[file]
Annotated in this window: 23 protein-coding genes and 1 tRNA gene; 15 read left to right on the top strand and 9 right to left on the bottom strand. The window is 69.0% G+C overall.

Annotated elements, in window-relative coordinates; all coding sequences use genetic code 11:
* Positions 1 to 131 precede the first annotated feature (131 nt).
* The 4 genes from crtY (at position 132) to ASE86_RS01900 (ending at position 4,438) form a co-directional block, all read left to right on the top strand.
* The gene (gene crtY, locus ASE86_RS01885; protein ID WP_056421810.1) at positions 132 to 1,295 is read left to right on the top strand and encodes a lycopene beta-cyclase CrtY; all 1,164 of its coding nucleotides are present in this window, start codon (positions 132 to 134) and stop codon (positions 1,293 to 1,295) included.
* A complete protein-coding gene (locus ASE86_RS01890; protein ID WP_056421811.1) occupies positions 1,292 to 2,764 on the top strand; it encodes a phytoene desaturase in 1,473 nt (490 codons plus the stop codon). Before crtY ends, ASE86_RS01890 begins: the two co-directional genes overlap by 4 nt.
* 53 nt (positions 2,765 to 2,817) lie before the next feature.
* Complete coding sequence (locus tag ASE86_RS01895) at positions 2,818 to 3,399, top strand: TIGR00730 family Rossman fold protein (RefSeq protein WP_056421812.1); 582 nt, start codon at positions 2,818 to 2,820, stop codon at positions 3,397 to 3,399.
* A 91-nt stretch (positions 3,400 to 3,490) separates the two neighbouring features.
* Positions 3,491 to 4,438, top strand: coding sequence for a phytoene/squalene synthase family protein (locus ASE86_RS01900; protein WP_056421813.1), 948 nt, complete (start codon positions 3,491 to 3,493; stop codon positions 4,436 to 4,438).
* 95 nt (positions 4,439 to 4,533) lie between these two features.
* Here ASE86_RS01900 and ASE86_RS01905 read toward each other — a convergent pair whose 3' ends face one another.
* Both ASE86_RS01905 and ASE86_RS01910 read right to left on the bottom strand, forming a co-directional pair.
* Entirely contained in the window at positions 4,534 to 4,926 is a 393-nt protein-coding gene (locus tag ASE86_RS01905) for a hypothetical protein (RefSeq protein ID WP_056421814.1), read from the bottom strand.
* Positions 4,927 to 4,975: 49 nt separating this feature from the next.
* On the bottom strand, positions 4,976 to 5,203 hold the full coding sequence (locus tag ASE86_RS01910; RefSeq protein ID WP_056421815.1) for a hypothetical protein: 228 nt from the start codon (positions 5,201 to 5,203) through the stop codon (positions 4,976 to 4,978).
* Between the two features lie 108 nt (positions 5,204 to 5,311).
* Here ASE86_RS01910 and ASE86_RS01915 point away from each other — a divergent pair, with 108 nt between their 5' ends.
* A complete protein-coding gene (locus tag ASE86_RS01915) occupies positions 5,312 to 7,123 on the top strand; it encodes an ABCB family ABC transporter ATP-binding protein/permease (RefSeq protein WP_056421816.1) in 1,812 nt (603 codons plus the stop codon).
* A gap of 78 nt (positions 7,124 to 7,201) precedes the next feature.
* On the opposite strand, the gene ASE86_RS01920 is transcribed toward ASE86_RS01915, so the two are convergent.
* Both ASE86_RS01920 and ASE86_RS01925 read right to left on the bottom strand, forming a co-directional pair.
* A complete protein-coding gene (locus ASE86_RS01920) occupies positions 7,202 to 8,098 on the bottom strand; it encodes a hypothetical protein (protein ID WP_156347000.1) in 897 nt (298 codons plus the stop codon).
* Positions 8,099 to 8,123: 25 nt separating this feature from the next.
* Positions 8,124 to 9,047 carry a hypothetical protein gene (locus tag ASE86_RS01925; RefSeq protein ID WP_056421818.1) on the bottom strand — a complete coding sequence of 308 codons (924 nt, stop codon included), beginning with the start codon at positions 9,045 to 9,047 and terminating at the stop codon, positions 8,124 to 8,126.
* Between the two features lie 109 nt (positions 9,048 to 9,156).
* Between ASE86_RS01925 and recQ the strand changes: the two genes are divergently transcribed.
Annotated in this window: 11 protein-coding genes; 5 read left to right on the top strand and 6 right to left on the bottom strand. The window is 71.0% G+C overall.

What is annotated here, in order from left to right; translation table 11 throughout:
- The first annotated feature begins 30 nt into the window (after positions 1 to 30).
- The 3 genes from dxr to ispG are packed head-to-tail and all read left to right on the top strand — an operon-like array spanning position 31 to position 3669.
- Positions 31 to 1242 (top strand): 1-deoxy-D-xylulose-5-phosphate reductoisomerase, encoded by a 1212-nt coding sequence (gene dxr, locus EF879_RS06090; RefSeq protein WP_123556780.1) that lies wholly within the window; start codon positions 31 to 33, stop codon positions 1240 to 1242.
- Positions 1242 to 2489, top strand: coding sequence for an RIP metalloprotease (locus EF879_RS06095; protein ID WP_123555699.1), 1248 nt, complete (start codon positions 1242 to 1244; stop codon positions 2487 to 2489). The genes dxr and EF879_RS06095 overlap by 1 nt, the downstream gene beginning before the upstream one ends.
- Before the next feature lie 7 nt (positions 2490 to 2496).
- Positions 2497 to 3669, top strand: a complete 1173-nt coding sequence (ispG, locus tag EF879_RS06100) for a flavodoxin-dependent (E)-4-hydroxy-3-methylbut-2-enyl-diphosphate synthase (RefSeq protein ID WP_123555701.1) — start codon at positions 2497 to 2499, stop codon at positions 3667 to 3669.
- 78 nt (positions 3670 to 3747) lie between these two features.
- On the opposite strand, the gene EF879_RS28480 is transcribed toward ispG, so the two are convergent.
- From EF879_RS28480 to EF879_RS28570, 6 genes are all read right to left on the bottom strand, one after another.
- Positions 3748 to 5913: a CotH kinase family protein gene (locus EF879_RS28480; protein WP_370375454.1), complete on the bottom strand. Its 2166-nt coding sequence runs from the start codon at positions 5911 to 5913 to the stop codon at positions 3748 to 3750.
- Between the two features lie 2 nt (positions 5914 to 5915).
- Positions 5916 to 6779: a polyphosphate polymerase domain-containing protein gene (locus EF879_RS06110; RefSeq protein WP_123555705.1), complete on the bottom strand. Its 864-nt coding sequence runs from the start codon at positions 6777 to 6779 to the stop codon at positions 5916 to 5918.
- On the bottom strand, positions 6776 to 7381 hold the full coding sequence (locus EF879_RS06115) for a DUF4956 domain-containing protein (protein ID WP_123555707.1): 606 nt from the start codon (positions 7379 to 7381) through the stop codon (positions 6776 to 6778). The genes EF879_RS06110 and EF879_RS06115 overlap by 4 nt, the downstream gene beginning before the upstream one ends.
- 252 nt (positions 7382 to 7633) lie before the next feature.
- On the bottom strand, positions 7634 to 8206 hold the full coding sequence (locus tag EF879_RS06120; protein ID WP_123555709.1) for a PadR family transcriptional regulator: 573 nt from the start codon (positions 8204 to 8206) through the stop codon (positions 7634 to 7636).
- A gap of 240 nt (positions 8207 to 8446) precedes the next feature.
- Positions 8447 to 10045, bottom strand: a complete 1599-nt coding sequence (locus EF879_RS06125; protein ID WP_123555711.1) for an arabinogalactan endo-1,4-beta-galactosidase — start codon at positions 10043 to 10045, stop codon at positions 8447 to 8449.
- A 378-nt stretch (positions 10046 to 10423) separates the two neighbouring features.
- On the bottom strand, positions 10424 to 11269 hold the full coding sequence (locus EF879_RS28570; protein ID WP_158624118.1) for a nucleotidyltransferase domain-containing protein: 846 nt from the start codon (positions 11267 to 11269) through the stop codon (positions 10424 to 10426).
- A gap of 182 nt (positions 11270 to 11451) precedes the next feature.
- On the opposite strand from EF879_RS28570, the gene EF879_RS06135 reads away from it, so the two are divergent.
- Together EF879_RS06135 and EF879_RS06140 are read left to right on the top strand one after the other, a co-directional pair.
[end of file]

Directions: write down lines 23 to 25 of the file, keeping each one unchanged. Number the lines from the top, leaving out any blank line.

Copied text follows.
* A complete protein-coding gene (locus ASE86_RS01920) occupies positions 7,202 to 8,098 on the bottom strand; it encodes a hypothetical protein (protein ID WP_156347000.1) in 897 nt (298 codons plus the stop codon).
* Positions 8,099 to 8,123: 25 nt separating this feature from the next.
* Positions 8,124 to 9,047 carry a hypothetical protein gene (locus tag ASE86_RS01925; RefSeq protein ID WP_056421818.1) on the bottom strand — a complete coding sequence of 308 codons (924 nt, stop codon included), beginning with the start codon at positions 9,045 to 9,047 and terminating at the stop codon, positions 8,124 to 8,126.